During my braille learning phase, my father and 12 other brave local souls had taken upon themselves to take the braille transcription course, in order to be able to create the books that I would need for my educational pursuits. I remember my father banging off braille sheets on the old manual brailler and reading the results with his eyes. He never did manage reading braille with his fingers. His first complete book transcription was a French children’s book called “Oui-Oui
Part En Voyage”. Oui-Oui, the main character of the book, was a toy with a bobble head which always nodded; hence his name. This character and his environment called toy land is pretty much the French version of Toy Story. Anyway, here’s what my dad did. He read the first two chapters to me and then said that I would have to finish the book on my own. I remember being so angry, sighting the unfairness of it all. What I didn’t realize is the gift he was giving me: independent reading. I took my flashcards and embarked on the arduous task of figuring out the sentences and various French contractions.
Once I finished this book, I wanted more. Since this was part of a series and the braille transcribers were working on other books from it, I was able to continue my reading journey and the rest, as they say, is history.

Braille Is Bulky

If you would have met me in high school walking home on a typical day, I would have screamed: “yes, yes braille is bulky and heavy. Carry my bag for me, will you?” I typically carried 30 to 40 pounds of the stuff every day. Good thing I was stubborn. A typical braille book is divided in 4 to 5 volumes.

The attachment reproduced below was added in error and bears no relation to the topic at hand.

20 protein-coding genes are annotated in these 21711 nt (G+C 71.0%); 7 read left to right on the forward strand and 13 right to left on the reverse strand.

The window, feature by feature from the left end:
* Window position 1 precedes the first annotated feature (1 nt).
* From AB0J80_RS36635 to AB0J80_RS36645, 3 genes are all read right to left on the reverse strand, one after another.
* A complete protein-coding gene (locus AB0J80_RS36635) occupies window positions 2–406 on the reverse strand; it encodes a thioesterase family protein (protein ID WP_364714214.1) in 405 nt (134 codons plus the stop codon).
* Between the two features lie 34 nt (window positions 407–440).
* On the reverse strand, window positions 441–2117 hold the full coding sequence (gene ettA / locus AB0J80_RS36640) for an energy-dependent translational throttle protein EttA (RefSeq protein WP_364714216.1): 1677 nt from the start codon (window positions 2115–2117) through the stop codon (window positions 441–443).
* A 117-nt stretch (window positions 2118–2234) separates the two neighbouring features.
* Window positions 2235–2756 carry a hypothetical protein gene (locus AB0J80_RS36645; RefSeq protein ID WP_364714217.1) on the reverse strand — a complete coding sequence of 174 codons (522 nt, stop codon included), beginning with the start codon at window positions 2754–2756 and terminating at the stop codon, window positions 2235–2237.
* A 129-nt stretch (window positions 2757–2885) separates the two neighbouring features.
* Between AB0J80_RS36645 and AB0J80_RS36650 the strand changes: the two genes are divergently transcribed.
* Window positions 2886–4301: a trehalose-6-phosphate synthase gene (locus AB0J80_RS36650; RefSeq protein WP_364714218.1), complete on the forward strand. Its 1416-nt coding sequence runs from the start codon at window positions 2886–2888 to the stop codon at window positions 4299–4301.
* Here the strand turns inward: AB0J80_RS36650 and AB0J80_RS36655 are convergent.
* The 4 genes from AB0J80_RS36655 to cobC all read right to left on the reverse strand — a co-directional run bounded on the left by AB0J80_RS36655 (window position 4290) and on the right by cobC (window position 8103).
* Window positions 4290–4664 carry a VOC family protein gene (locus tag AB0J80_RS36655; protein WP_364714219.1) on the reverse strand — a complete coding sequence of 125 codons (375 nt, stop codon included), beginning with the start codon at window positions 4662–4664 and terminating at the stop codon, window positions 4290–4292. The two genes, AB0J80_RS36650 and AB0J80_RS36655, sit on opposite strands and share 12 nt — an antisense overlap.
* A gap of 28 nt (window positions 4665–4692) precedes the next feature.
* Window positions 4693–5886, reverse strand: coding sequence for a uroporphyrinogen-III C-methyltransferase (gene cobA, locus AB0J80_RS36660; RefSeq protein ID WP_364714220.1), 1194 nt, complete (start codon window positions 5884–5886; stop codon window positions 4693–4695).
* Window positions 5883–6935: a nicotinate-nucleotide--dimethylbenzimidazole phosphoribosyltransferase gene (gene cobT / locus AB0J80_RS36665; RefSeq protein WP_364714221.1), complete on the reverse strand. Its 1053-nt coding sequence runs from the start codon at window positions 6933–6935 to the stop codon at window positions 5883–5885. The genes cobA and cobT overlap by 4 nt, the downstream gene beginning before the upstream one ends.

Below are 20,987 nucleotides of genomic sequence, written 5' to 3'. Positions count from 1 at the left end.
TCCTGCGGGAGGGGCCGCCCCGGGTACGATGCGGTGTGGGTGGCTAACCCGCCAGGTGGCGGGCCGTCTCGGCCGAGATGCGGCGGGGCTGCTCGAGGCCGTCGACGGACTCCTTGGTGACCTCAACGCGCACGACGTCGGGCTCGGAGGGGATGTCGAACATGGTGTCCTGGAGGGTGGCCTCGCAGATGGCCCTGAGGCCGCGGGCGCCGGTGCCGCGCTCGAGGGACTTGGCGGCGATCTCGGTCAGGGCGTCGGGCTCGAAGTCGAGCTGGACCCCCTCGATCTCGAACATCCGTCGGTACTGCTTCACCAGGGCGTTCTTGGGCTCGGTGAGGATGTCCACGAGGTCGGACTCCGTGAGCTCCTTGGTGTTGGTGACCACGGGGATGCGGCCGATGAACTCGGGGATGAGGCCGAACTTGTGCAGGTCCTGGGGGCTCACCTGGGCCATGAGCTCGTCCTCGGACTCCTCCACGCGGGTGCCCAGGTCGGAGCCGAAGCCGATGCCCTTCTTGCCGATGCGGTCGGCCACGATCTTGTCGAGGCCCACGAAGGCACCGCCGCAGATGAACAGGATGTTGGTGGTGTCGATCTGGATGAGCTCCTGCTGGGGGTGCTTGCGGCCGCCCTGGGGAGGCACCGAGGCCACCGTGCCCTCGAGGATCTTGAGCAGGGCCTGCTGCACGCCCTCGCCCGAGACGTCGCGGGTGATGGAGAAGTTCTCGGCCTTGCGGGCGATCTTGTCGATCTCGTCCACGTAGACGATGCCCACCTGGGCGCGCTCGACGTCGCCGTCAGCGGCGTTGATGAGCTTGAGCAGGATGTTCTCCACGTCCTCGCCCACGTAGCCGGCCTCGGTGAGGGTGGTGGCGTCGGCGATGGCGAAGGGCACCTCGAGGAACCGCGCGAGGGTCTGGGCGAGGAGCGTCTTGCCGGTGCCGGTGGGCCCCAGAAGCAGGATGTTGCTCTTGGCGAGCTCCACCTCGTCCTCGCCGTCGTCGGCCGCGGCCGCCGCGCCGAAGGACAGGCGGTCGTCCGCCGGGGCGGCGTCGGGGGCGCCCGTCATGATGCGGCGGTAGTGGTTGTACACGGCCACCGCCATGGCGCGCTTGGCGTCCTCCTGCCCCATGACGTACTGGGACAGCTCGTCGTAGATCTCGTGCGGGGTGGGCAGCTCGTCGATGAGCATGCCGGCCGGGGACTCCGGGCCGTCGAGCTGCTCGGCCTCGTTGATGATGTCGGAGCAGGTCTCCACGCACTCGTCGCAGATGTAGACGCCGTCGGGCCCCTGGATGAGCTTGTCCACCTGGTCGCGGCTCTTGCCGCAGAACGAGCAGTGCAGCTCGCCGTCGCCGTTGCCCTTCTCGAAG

Having to deal with five or six different subjects in school and then the accompanying braille notes I took, you can imagine how quickly my book bag filled itself up.  I still cringe at the thought of exam time where I needed everything in order to review. Good thing I was walking distance from school.

 

Meanwhile, a new concept was emerging. Electronic braille. Wouldn’t it be nice to have a display which would be able to show letters in braille representation?  Research on such a device was started as early as 1951. My first note taker was the VersaBraille; a tape-based note-taking device with a 20 braille cell display.  It weighed more than 20 pounds, but it was a step in the right direction.

But now, we have electronic braille note takers for students that can hold over 1000 books and can fit in your pocket.
Nowadays, I use a smartphone with a pocket sized braille display. I’m all for portability and miniaturization. So is my back.  Presently, there are different organizations looking into making braille displays more affordable; under the 500 dollar mark. Once that happens, you can throw out the old “braille is too expensive” argument.

Braille over Audio?

 

Now, why even have that argument. I use both methods concurrently. For instance, I am using a braille display in order to proofread this entry and use the speech for review. And sometimes, when I’m lazy, I will listen to an audiobook.  They do put me to sleep though. Both reading methods are viable, but I still think that braille is needed for acquiring true literacy.

Braille Rules!

Finally, let’s get to the crux of the matter. For me, braille does indeed rule. It’s part of my everyday experience. I use it at work, at home, even at play. Just as a sighted person would read and write, I can do the same and feel as an equal participant within society. Is using audio only, a bad thing?  No, of course not. Many of my friends do not use braille and that’s fine for them. I was given the opportunity, the choice in my life to be able to use braille and I’m glad my parents were able to fight for, what I deem for myself, an essential tool.